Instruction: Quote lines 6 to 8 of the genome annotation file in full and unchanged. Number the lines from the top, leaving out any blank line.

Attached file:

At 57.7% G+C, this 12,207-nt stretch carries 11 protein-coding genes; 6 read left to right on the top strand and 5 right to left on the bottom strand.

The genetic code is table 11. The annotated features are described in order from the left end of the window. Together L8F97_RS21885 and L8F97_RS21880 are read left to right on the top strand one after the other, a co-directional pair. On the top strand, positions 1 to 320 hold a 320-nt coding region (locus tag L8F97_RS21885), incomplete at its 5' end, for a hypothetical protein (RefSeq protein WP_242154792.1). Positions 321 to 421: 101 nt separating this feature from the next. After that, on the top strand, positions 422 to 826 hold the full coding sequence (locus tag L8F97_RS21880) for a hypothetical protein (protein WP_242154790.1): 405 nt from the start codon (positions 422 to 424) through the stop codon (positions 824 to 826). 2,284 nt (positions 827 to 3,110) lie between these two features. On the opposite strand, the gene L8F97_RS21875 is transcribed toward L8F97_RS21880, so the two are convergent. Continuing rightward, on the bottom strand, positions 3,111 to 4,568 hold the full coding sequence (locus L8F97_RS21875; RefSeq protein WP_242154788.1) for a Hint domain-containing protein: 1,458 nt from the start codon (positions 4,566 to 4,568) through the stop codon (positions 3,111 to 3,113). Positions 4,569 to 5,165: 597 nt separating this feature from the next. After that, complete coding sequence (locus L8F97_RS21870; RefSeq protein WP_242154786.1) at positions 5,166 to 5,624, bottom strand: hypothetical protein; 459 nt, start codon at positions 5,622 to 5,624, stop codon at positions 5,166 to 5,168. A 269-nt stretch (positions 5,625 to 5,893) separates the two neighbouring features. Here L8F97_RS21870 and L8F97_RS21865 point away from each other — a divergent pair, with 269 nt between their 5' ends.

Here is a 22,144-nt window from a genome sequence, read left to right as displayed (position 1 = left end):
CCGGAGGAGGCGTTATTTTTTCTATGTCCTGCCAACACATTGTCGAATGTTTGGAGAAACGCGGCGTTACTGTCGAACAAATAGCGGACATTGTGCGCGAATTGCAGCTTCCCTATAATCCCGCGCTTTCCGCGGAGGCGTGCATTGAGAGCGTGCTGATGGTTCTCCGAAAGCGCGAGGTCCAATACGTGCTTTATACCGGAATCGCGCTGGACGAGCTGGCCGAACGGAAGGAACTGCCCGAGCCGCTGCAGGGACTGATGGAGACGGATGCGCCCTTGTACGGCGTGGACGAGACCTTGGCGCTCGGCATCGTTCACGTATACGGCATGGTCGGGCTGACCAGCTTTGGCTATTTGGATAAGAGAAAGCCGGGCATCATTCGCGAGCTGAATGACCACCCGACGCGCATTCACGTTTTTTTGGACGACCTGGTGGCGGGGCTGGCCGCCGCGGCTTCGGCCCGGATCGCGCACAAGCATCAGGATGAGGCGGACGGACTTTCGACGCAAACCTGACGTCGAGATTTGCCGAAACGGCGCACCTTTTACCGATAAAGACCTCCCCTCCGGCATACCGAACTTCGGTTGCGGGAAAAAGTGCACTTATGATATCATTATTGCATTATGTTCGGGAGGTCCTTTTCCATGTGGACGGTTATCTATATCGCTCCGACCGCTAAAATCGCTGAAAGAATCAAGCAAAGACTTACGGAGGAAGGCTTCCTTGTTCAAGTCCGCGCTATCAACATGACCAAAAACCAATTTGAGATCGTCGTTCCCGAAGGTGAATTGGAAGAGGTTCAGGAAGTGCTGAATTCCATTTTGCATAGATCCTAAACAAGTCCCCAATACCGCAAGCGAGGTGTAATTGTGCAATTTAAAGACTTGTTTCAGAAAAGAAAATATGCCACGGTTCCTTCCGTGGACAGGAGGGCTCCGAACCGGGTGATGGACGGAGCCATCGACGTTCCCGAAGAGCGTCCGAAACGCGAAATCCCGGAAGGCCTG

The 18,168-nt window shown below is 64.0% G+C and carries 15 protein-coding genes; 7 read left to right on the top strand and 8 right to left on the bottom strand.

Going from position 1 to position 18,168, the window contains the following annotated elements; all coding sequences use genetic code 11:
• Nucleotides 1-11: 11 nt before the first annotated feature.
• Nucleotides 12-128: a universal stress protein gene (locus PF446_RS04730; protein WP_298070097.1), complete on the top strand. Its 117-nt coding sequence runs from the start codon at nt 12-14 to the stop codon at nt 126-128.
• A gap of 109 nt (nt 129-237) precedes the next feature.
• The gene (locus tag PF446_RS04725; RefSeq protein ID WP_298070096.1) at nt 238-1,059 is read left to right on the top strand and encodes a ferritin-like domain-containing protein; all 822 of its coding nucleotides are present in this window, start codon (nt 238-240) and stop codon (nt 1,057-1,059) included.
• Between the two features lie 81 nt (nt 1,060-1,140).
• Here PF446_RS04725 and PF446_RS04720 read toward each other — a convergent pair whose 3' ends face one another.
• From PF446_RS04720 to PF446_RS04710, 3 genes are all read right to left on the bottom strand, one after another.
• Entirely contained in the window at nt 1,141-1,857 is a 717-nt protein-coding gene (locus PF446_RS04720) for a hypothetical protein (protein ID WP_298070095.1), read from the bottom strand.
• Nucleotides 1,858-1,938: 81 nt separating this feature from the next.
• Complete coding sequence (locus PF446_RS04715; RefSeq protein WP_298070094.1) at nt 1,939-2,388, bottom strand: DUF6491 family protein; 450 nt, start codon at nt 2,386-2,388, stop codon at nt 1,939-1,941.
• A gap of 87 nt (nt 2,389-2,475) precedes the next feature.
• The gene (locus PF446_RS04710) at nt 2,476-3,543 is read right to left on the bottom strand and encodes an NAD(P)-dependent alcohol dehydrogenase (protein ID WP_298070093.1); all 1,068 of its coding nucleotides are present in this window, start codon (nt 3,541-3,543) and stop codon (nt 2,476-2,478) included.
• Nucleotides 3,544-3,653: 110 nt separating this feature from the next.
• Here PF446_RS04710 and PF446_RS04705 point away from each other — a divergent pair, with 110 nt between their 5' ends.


Going from position 1 to position 18,168, the window contains the following annotated elements; all coding sequences use genetic code 11:
• Nucleotides 1-11: 11 nt before the first annotated feature.
• Nucleotides 12-128: a universal stress protein gene (locus PF446_RS04730; protein WP_298070097.1), complete on the top strand. Its 117-nt coding sequence runs from the start codon at nt 12-14 to the stop codon at nt 126-128.